Then, one cold morning, a ship appeared out of the Uttermost West and landed at the Grey Havens. It bore five old men, stooped with age and eyes sparkling with knowledge, but Círdan the Shipwright knew these were no ordinary men and did them homage. Of these five men, their names have long survived in history and these are Saruman, Gandalf, Radagast, Alatar and Pallando. Alatar and Pallando the Blue dwelt only briefly in the West and soon vanished into the lands of the far east and south, out of the tales of Middle-earth. Radagast the Brown was a hermit-like wizard who loved living things and nature, and often wandered the lands between Lindon and Mirkwood. But Gandalf the Grey and Saruman the White were both great with knowledge and wisdom, and soon were regular counsellors of Elrond and the other great and wise. They divulged little of their mission, save that they had come to check the plans of evil. Saruman had made the study of the Rings of Power his principle concern and worried that, with the One Ring still intact, Sauron’s spirit could yet return and work evil. The allies committed many forces to searching that part of the Gladden Fields where Isildur was slain, but could not find any sign of the Ring’s passing. Saruman and Gandalf concluded that the shadow in the forest was probably the return of one or more of the Nazgûl, and their master would not be far behind.

A Part of the Shire, a map by Christopher Tolkien for The Lord of the Rings: The Fellowship of the Ring (1954).

The Coming of the Periannath and the Founding of the Shire
History does not acknowledge the first appearance of the Periannath or “halflings” in the world. It is theorised that they appeared at the same time as men, to whom they may be related, but did not come west at the same time as the Edain. Eventually they followed, displaced by the growth of numbers of Easterlings in the lands beyond the Sea of Rhûn. It is theorised that they passed Greenwood by north or south (or both) and settled the Vale of Anduin. At this time, they came into contact with the Éothéod, a race of noble men who inhabited the northern part of the Vale near the headwaters of the Anduin. The Éothéod gave them a name in their own tongue, the holbytlan. From this they created their own name, hobbits.

Hobbits were a curious people, almost identical to men in all ways apart from that of size. Averaging between three and four feet in height, hobbits were almost half the size of men in all dimensions. Their size made many consider them akin of the dwarves, but their love of nature was more like that of the elves. However, they were more capricious than the elves and less serious than men.

Three distinct breeds of hobbit soon emerged: Harfoots, Stoors and Fallohides. Harfoots were friendly to dwarves and long preserved their traditions of settling underground. They crossed the Misty Mountains long before their comrades and journeyed across Eriador as far as Weathertop, most southerly of the Weather Hills and a great landmark in the Kingdom of Arnor. The Stoors were friendly to men and remained in the Vale of Anduin for a long time, many settling the Gladden Fields south of the Carrock. Indeed, Stoors still lived in this area as recently as 400 years ago before the growing terror of Mirkwood finally forced them over the mountains into Eriador. Long before then, however, the majority of Stoors had passed over the mountains via the Caradhas or Redhorn Pass and settled the lands between Tharbad and Dunland before journeying north and west. The Fallohides were friendly to elves and passed over the mountains via the High Pass near Rivendell. Although the Fallohides grew less numerous, they were the boldest of the hobbits and they were often to be found as leaders and chieftains.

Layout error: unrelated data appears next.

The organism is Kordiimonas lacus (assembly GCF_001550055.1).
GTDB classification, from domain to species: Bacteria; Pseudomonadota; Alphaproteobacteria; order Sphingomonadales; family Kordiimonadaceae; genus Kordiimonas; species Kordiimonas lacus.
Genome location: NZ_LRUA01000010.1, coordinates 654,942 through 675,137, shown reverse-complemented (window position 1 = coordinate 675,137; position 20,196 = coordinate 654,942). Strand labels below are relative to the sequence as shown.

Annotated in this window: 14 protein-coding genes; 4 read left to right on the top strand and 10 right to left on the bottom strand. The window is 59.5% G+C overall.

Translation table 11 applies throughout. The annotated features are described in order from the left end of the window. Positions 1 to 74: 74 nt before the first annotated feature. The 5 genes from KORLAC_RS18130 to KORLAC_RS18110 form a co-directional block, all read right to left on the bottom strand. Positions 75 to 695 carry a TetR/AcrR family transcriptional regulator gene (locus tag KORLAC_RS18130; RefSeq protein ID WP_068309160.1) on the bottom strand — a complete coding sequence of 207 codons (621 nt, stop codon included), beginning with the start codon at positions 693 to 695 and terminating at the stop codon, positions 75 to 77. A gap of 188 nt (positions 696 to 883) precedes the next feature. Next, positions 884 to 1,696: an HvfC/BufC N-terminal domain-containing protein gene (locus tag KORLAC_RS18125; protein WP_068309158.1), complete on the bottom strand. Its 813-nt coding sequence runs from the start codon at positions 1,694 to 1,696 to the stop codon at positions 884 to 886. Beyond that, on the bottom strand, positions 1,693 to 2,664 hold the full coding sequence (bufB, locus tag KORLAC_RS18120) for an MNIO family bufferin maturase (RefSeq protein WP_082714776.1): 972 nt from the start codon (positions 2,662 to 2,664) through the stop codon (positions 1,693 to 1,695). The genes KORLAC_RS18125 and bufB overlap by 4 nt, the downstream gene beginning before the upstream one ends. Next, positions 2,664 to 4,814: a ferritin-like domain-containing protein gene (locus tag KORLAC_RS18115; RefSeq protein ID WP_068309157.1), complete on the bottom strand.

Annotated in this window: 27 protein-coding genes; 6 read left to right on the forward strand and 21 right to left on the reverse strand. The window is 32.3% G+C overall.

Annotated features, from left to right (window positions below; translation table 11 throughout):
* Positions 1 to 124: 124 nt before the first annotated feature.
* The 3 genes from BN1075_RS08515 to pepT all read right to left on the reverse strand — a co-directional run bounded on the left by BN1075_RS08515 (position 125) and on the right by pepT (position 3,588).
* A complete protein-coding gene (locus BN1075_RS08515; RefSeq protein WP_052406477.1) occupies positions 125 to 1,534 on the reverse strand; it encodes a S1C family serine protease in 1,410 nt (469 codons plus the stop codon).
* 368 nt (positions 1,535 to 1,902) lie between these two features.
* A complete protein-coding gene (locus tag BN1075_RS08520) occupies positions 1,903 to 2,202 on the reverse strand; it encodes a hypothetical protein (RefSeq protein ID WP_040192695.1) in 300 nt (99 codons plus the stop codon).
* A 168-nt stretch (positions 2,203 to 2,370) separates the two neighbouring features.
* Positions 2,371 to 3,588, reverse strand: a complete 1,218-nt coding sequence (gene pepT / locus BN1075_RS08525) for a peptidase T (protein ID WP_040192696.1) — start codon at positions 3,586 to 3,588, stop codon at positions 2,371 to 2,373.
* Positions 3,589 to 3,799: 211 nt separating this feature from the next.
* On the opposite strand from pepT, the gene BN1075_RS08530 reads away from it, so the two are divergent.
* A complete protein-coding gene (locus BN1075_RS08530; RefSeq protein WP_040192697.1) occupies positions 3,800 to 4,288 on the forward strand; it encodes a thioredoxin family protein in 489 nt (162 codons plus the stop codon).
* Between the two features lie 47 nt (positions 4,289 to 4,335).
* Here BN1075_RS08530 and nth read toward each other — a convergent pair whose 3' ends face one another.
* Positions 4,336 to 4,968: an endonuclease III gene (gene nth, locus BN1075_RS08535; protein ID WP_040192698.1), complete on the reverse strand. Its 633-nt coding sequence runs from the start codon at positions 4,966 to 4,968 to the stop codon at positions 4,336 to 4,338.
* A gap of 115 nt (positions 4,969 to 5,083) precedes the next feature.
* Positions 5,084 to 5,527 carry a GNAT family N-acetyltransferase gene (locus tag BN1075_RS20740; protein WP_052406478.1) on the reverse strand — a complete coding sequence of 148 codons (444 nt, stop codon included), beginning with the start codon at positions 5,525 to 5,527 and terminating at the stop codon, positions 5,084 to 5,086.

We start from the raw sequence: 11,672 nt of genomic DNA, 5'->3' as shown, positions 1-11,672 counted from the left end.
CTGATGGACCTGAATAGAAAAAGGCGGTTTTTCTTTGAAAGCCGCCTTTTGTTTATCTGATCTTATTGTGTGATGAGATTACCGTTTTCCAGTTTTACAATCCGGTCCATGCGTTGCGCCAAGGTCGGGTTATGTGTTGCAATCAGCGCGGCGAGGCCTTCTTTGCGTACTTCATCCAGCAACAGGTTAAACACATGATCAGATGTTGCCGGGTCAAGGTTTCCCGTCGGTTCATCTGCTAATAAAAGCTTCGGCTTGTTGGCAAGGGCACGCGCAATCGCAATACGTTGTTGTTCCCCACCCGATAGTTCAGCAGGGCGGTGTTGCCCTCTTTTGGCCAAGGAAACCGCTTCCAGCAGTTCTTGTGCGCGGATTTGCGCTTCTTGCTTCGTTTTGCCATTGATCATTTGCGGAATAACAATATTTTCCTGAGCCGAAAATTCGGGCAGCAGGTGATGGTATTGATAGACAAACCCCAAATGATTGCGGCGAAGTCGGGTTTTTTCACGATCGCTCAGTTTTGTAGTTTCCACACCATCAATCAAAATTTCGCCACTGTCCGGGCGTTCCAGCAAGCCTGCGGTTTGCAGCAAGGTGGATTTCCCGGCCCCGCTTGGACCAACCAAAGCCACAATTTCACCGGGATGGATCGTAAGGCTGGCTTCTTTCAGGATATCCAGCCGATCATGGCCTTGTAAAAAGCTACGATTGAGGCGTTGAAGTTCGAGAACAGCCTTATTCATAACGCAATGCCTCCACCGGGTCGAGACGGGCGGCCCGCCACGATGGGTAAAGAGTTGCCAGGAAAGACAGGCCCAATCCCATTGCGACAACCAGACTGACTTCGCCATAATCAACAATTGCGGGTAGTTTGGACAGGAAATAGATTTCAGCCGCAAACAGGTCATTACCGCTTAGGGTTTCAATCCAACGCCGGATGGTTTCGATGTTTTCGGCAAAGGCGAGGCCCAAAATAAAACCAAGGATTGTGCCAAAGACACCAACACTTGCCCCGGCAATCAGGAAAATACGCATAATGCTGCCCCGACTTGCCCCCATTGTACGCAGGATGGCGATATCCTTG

By the 1,600th year of the Third Age hobbits had settled in great swathes across central Eriador. Their biggest settlement was at Bree and in the nearby Chetwood. The growing disquiet as war raged between Arnor and Angmar had forced the hobbits to gather in this area, and their numbers became great indeed. Eventually, the Fallohide brothers Marcho and Blanco set out from Bree and travelled to Fornost, which by that time had supplanted Annúminas as capital of Arnor. They were granted an audience with King Argeleb II who agreed to grant them a new homeland. He decreed that an area of land measuring 150 miles across be given to the control of the hobbits, stretching from the Far Downs to the Brandywine River. The hobbits gratefully accepted and moved across the river, settling in this lush, verdant land which had been long depopulated by men. The hobbits decreed the year 1601 Third Age would also be the year 1 of the Shire-reckoning.

The Shire endured many long years with little of interest occurring in it. There was the occasional disaster, such as the Great Plague of 1636 TA or the Long Winter of 2758 TA, but always the hobbits endured. Although not warlike, the hobbits were always aware that bandits and orcs dwelt in the wilderness who meant them harm, and when a large band of orcs was sighted heading south for the Shire in 2747 TA, they rapidly banded together under their foremost warrior, Brandaboras Took, and defeated them in the Battle of Greenfields.

Although the hobbits had little interest in the outside world, they did become notorious for their superb ales and pipe-weed. In particular, the wizard Gandalf had become a fan of their pipe-weed and in 2758 arrived in the Shire to investigate this curious folk. He aided them in the travails of the Long Winter and became a known friend of the hobbits. However, some disapproved of him for exciting the younger hobbits with tales of adventure and danger in the outside world. Gandalf maintained his contacts with the Shire, however, and in particular with the Baggins of Bag End, a most comfortable hobbit-hole located within the large Hill overlooking the town of Hobbiton-across-the-Water.

To Gandalf, however, these people were a delight and a distraction from the world. Even he, among the wisest of the wise, could not guess the role that they would play in the great events yet to come.

Parts 8-10 of the History of Middle-earth Series are available to read now on my Patreon feed as follows: